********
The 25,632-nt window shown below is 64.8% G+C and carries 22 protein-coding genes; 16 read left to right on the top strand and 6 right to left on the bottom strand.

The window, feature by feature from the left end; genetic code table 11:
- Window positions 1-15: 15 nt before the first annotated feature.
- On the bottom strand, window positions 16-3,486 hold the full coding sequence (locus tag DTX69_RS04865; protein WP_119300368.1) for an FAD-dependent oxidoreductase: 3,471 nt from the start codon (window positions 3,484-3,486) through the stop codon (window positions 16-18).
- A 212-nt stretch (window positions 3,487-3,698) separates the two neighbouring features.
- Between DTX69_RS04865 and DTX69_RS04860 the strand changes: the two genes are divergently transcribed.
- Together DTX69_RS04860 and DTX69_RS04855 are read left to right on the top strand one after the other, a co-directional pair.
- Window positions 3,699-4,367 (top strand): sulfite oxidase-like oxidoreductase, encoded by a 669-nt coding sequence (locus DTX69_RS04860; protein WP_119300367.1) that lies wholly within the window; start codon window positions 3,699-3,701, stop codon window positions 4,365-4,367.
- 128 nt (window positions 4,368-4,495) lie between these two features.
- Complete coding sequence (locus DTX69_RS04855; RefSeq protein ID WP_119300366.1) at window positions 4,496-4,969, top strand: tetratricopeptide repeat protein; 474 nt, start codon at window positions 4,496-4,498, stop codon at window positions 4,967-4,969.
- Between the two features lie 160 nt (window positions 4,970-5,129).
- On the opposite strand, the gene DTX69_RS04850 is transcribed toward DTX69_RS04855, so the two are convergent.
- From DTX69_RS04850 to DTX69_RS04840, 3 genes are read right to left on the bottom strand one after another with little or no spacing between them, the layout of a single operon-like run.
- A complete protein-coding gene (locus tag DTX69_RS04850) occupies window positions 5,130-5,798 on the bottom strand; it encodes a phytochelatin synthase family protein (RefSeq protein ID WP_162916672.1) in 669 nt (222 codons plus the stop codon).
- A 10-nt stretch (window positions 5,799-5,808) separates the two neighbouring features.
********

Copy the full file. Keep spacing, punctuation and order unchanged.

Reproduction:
The 25,632-nt window shown below is 64.8% G+C and carries 22 protein-coding genes; 16 read left to right on the top strand and 6 right to left on the bottom strand.

The window, feature by feature from the left end; genetic code table 11:
- Window positions 1-15: 15 nt before the first annotated feature.
- On the bottom strand, window positions 16-3,486 hold the full coding sequence (locus tag DTX69_RS04865; protein WP_119300368.1) for an FAD-dependent oxidoreductase: 3,471 nt from the start codon (window positions 3,484-3,486) through the stop codon (window positions 16-18).
- A 212-nt stretch (window positions 3,487-3,698) separates the two neighbouring features.
- Between DTX69_RS04865 and DTX69_RS04860 the strand changes: the two genes are divergently transcribed.
- Together DTX69_RS04860 and DTX69_RS04855 are read left to right on the top strand one after the other, a co-directional pair.
- Window positions 3,699-4,367 (top strand): sulfite oxidase-like oxidoreductase, encoded by a 669-nt coding sequence (locus DTX69_RS04860; protein WP_119300367.1) that lies wholly within the window; start codon window positions 3,699-3,701, stop codon window positions 4,365-4,367.
- 128 nt (window positions 4,368-4,495) lie between these two features.
- Complete coding sequence (locus DTX69_RS04855; RefSeq protein ID WP_119300366.1) at window positions 4,496-4,969, top strand: tetratricopeptide repeat protein; 474 nt, start codon at window positions 4,496-4,498, stop codon at window positions 4,967-4,969.
- Between the two features lie 160 nt (window positions 4,970-5,129).
- On the opposite strand, the gene DTX69_RS04850 is transcribed toward DTX69_RS04855, so the two are convergent.
- From DTX69_RS04850 to DTX69_RS04840, 3 genes are read right to left on the bottom strand one after another with little or no spacing between them, the layout of a single operon-like run.
- A complete protein-coding gene (locus tag DTX69_RS04850) occupies window positions 5,130-5,798 on the bottom strand; it encodes a phytochelatin synthase family protein (RefSeq protein ID WP_162916672.1) in 669 nt (222 codons plus the stop codon).
- A 10-nt stretch (window positions 5,799-5,808) separates the two neighbouring features.